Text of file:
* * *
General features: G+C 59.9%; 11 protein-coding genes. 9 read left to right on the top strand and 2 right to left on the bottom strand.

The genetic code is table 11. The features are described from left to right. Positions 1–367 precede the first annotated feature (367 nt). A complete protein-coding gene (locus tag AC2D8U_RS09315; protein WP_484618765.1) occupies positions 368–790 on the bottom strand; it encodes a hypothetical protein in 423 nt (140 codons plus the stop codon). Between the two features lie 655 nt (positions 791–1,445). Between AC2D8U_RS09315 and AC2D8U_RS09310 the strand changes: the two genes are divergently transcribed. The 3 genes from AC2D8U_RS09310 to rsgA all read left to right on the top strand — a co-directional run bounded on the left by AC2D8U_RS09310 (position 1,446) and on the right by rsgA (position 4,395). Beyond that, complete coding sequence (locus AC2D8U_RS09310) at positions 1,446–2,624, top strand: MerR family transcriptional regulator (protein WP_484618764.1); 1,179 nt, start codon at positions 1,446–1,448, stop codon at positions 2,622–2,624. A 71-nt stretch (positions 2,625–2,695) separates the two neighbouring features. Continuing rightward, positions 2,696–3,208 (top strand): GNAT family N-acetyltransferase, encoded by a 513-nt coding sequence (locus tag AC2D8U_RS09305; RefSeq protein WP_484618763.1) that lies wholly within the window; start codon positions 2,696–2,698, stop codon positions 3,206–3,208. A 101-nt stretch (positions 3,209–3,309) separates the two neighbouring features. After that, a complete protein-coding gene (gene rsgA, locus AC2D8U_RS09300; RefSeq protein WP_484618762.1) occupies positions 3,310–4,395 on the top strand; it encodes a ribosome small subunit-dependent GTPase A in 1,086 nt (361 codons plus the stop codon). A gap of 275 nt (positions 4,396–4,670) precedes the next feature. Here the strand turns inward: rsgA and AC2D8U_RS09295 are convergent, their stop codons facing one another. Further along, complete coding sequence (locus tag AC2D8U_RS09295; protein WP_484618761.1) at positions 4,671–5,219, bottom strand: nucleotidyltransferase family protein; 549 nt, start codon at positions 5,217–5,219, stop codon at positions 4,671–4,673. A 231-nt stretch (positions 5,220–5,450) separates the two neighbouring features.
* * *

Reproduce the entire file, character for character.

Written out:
General features: G+C 59.9%; 11 protein-coding genes. 9 read left to right on the top strand and 2 right to left on the bottom strand.

The genetic code is table 11. The features are described from left to right. Positions 1–367 precede the first annotated feature (367 nt). A complete protein-coding gene (locus tag AC2D8U_RS09315; protein WP_484618765.1) occupies positions 368–790 on the bottom strand; it encodes a hypothetical protein in 423 nt (140 codons plus the stop codon). Between the two features lie 655 nt (positions 791–1,445). Between AC2D8U_RS09315 and AC2D8U_RS09310 the strand changes: the two genes are divergently transcribed. The 3 genes from AC2D8U_RS09310 to rsgA all read left to right on the top strand — a co-directional run bounded on the left by AC2D8U_RS09310 (position 1,446) and on the right by rsgA (position 4,395). Beyond that, complete coding sequence (locus AC2D8U_RS09310) at positions 1,446–2,624, top strand: MerR family transcriptional regulator (protein WP_484618764.1); 1,179 nt, start codon at positions 1,446–1,448, stop codon at positions 2,622–2,624. A 71-nt stretch (positions 2,625–2,695) separates the two neighbouring features. Continuing rightward, positions 2,696–3,208 (top strand): GNAT family N-acetyltransferase, encoded by a 513-nt coding sequence (locus tag AC2D8U_RS09305; RefSeq protein WP_484618763.1) that lies wholly within the window; start codon positions 2,696–2,698, stop codon positions 3,206–3,208. A 101-nt stretch (positions 3,209–3,309) separates the two neighbouring features. After that, a complete protein-coding gene (gene rsgA, locus AC2D8U_RS09300; RefSeq protein WP_484618762.1) occupies positions 3,310–4,395 on the top strand; it encodes a ribosome small subunit-dependent GTPase A in 1,086 nt (361 codons plus the stop codon). A gap of 275 nt (positions 4,396–4,670) precedes the next feature. Here the strand turns inward: rsgA and AC2D8U_RS09295 are convergent, their stop codons facing one another. Further along, complete coding sequence (locus tag AC2D8U_RS09295; protein WP_484618761.1) at positions 4,671–5,219, bottom strand: nucleotidyltransferase family protein; 549 nt, start codon at positions 5,217–5,219, stop codon at positions 4,671–4,673. A 231-nt stretch (positions 5,220–5,450) separates the two neighbouring features.